Calendar for April 18, 2014
PROGRAMS AND EVENTS
No programs or events are planned for this day
Lifelines—Forms and Themes of Art Nouveau from the Morse Collection
Art Nouveau was an art phenomenon that found enthusiastic support virtually everywhere in Europe and, to a lesser extent, in America from roughly 1895 to 1915. It touched art and architecture, as well as ceramics, furniture, and the other decorative arts. In French, Art Nouveau literally means “new art,” and at the turn of the 20th century, this new art looked different, felt different, and reflected different values and ideas. Today it still feels new. Art Nouveau artists sought to fundamentally change the look of the objects we use in our lives. In their work, line frequently seems driven by its own internal life force—swirling and whipping, swerving and curving, creeping along one minute then racing forward the next. In this exhibition of objects from its collection, the Morse explores the hyper-organic line of Art Nouveau as it communicates the style’s major themes of nature, femininity, and metamorphosis. The works, a number never before exhibited, are certain to both enlighten and delight.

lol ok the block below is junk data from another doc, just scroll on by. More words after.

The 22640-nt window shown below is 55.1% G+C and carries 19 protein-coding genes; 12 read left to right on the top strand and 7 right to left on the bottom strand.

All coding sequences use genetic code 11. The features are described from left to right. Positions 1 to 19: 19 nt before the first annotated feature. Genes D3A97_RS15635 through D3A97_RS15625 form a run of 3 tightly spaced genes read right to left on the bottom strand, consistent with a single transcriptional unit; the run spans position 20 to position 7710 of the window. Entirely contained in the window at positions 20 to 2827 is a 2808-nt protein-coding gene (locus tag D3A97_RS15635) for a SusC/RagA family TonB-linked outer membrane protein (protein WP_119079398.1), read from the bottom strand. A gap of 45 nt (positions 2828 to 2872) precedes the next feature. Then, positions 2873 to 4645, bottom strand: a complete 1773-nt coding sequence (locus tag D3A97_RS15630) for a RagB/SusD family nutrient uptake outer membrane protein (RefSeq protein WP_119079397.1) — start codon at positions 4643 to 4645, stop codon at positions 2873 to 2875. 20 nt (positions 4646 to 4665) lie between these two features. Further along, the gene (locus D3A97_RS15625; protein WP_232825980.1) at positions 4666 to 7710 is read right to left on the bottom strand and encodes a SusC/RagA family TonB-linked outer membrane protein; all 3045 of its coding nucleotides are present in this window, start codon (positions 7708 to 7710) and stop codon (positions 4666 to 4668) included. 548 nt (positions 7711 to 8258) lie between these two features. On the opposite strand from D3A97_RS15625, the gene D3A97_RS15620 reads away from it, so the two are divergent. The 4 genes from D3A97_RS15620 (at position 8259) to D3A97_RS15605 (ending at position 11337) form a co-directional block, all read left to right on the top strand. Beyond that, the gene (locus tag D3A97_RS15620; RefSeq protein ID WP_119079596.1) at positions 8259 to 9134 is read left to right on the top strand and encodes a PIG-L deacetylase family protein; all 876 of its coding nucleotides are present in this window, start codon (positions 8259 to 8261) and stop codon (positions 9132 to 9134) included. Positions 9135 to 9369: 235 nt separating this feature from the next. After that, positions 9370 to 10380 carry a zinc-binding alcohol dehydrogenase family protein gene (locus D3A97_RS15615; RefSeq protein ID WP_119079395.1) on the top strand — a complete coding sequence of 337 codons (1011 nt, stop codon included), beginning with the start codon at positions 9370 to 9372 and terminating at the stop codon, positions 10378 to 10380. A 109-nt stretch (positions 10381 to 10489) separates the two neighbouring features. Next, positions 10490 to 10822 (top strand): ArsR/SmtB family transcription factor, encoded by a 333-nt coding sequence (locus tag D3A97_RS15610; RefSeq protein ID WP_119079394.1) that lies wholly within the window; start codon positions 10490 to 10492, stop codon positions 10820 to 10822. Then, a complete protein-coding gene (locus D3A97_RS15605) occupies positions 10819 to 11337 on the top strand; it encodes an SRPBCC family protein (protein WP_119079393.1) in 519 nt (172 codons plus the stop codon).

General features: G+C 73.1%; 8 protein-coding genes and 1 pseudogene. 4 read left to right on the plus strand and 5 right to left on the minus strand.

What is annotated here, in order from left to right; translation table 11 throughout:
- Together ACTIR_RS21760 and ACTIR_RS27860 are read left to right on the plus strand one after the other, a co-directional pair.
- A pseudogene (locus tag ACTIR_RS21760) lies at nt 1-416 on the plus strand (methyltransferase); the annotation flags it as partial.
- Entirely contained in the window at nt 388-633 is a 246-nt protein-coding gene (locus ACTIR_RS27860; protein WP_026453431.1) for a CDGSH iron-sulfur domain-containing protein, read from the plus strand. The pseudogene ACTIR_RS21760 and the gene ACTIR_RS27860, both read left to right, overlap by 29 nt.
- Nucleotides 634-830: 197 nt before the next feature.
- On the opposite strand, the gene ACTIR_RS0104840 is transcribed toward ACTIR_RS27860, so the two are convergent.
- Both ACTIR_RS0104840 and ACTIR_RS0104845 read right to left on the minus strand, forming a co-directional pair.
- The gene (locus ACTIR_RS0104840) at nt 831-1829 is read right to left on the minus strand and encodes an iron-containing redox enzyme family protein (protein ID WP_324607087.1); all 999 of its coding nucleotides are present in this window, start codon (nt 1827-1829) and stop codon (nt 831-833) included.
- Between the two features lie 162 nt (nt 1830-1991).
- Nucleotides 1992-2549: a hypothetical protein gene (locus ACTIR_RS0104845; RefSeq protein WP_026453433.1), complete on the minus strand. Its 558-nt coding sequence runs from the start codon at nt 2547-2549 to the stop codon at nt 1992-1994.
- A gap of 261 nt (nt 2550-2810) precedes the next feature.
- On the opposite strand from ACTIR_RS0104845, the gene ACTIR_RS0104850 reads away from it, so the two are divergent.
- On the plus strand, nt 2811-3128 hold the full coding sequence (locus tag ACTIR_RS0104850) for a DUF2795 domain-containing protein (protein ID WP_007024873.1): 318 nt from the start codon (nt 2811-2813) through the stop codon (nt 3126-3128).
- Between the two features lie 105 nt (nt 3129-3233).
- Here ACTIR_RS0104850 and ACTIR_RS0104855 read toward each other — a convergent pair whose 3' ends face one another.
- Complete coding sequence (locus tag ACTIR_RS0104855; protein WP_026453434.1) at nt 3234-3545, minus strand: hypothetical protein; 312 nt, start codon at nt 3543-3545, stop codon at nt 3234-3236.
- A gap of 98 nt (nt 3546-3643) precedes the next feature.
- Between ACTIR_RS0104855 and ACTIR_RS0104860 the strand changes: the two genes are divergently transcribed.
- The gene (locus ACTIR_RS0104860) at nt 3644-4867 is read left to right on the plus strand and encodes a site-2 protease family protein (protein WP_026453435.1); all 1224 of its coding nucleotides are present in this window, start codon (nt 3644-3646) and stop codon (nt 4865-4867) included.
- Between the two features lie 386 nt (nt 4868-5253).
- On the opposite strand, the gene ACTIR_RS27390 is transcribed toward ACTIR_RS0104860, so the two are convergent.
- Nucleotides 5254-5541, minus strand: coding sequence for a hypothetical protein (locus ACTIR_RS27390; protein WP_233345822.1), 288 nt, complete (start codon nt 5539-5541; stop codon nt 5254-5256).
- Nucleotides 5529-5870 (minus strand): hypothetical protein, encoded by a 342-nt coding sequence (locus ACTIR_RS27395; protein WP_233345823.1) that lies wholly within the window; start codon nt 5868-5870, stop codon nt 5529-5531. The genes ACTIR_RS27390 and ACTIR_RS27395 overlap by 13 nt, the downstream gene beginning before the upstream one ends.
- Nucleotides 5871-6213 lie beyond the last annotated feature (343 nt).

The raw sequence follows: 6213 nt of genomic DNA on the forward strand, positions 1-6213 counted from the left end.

Vignette: The Art of Fountain Pens
Before the electronic stylus and tablet, before the laser printer, before fiber- and ceramic-tipped pens and even before the ballpoint, fountain pens were everyone’s writing instrument. Developed in the late 19th century, fountain pens—the kind filled from a bottle of ink—were ingenious, often beautifully designed and handcrafted, and ubiquitous until the 1970s. Today, though still used by a few, they are collected and cherished as little works of art. In this vignette, the Morse presents a gift to the collection of fountain pens dating from 1875 to 1975, giving these beautiful, functional objects much-deserved attention.
Focus Exhibition: Lockwood De Forest’s The Wreck
The Wreck, an 1880 oil painting by American artist and decorator Lockwood de Forest (1850–1932), depicts five Bedouins riding their camels across a distant horizon and in the foreground, the skeletal remains of a camel—the wreck of the painting’s title. A recent bequest from the estate of de Forest’s great-granddaughter, this 36-by-48-inch Orientalist picture is on view for the first time after extensive conservation.
MAY through OCTOBER:
9:30 a.m.-4:00 p.m.
NOVEMBER through APRIL:
9:30 a.m.-4:00 p.m.
Tuesday-Thursday and Saturday
9:30 a.m.-8:00 p.m.
and major holidays